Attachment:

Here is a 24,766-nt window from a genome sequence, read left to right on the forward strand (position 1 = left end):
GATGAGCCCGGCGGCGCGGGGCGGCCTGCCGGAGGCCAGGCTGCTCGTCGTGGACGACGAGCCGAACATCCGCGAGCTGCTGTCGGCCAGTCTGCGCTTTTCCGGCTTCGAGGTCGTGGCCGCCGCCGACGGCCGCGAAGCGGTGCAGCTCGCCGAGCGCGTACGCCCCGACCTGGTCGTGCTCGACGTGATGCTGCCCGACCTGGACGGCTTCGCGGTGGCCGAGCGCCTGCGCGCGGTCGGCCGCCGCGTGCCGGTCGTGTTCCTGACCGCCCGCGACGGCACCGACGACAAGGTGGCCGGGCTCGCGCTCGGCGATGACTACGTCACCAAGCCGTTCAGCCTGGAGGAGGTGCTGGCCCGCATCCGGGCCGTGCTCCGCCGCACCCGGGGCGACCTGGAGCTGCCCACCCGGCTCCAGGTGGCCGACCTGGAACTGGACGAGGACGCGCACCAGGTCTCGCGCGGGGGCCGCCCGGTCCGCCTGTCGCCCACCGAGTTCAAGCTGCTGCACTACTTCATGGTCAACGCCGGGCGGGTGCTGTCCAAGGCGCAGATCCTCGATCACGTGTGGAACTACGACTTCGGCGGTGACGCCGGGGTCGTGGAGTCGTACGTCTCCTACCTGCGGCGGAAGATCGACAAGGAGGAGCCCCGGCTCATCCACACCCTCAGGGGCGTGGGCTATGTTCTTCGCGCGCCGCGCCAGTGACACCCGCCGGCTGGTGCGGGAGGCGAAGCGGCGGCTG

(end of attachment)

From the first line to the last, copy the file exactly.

Here is a 24,766-nt window from a genome sequence, read left to right on the forward strand (position 1 = left end):
GATGAGCCCGGCGGCGCGGGGCGGCCTGCCGGAGGCCAGGCTGCTCGTCGTGGACGACGAGCCGAACATCCGCGAGCTGCTGTCGGCCAGTCTGCGCTTTTCCGGCTTCGAGGTCGTGGCCGCCGCCGACGGCCGCGAAGCGGTGCAGCTCGCCGAGCGCGTACGCCCCGACCTGGTCGTGCTCGACGTGATGCTGCCCGACCTGGACGGCTTCGCGGTGGCCGAGCGCCTGCGCGCGGTCGGCCGCCGCGTGCCGGTCGTGTTCCTGACCGCCCGCGACGGCACCGACGACAAGGTGGCCGGGCTCGCGCTCGGCGATGACTACGTCACCAAGCCGTTCAGCCTGGAGGAGGTGCTGGCCCGCATCCGGGCCGTGCTCCGCCGCACCCGGGGCGACCTGGAGCTGCCCACCCGGCTCCAGGTGGCCGACCTGGAACTGGACGAGGACGCGCACCAGGTCTCGCGCGGGGGCCGCCCGGTCCGCCTGTCGCCCACCGAGTTCAAGCTGCTGCACTACTTCATGGTCAACGCCGGGCGGGTGCTGTCCAAGGCGCAGATCCTCGATCACGTGTGGAACTACGACTTCGGCGGTGACGCCGGGGTCGTGGAGTCGTACGTCTCCTACCTGCGGCGGAAGATCGACAAGGAGGAGCCCCGGCTCATCCACACCCTCAGGGGCGTGGGCTATGTTCTTCGCGCGCCGCGCCAGTGACACCCGCCGGCTGGTGCGGGAGGCGAAGCGGCGGCTG